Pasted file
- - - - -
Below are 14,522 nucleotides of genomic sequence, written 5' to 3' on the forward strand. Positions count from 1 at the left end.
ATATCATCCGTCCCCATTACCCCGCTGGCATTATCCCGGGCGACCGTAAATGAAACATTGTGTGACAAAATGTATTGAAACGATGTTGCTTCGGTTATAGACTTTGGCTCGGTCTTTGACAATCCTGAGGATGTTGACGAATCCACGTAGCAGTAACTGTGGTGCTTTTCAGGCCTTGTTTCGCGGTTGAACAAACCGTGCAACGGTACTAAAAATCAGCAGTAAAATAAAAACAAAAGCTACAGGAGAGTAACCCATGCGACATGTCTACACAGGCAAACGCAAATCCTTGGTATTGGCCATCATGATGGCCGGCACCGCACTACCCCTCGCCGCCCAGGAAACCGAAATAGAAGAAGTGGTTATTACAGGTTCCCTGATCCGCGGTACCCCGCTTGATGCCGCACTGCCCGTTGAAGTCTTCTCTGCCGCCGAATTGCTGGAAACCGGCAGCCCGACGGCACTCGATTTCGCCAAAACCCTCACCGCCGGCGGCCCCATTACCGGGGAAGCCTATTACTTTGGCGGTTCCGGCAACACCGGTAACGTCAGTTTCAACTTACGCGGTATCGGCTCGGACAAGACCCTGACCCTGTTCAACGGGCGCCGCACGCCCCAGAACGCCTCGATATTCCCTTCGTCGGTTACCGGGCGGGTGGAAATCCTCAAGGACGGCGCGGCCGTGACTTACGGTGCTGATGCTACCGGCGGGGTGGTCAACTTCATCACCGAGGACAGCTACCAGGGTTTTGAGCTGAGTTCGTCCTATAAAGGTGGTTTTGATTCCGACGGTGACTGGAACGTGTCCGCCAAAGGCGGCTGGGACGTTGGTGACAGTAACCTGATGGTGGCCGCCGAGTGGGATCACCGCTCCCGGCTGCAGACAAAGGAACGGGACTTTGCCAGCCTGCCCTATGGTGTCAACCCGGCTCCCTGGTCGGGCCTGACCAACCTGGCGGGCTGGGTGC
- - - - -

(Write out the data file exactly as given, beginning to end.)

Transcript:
Below are 14,522 nucleotides of genomic sequence, written 5' to 3' on the forward strand. Positions count from 1 at the left end.
ATATCATCCGTCCCCATTACCCCGCTGGCATTATCCCGGGCGACCGTAAATGAAACATTGTGTGACAAAATGTATTGAAACGATGTTGCTTCGGTTATAGACTTTGGCTCGGTCTTTGACAATCCTGAGGATGTTGACGAATCCACGTAGCAGTAACTGTGGTGCTTTTCAGGCCTTGTTTCGCGGTTGAACAAACCGTGCAACGGTACTAAAAATCAGCAGTAAAATAAAAACAAAAGCTACAGGAGAGTAACCCATGCGACATGTCTACACAGGCAAACGCAAATCCTTGGTATTGGCCATCATGATGGCCGGCACCGCACTACCCCTCGCCGCCCAGGAAACCGAAATAGAAGAAGTGGTTATTACAGGTTCCCTGATCCGCGGTACCCCGCTTGATGCCGCACTGCCCGTTGAAGTCTTCTCTGCCGCCGAATTGCTGGAAACCGGCAGCCCGACGGCACTCGATTTCGCCAAAACCCTCACCGCCGGCGGCCCCATTACCGGGGAAGCCTATTACTTTGGCGGTTCCGGCAACACCGGTAACGTCAGTTTCAACTTACGCGGTATCGGCTCGGACAAGACCCTGACCCTGTTCAACGGGCGCCGCACGCCCCAGAACGCCTCGATATTCCCTTCGTCGGTTACCGGGCGGGTGGAAATCCTCAAGGACGGCGCGGCCGTGACTTACGGTGCTGATGCTACCGGCGGGGTGGTCAACTTCATCACCGAGGACAGCTACCAGGGTTTTGAGCTGAGTTCGTCCTATAAAGGTGGTTTTGATTCCGACGGTGACTGGAACGTGTCCGCCAAAGGCGGCTGGGACGTTGGTGACAGTAACCTGATGGTGGCCGCCGAGTGGGATCACCGCTCCCGGCTGCAGACAAAGGAACGGGACTTTGCCAGCCTGCCCTATGGTGTCAACCCGGCTCCCTGGTCGGGCCTGACCAACCTGGCGGGCTGGGTGC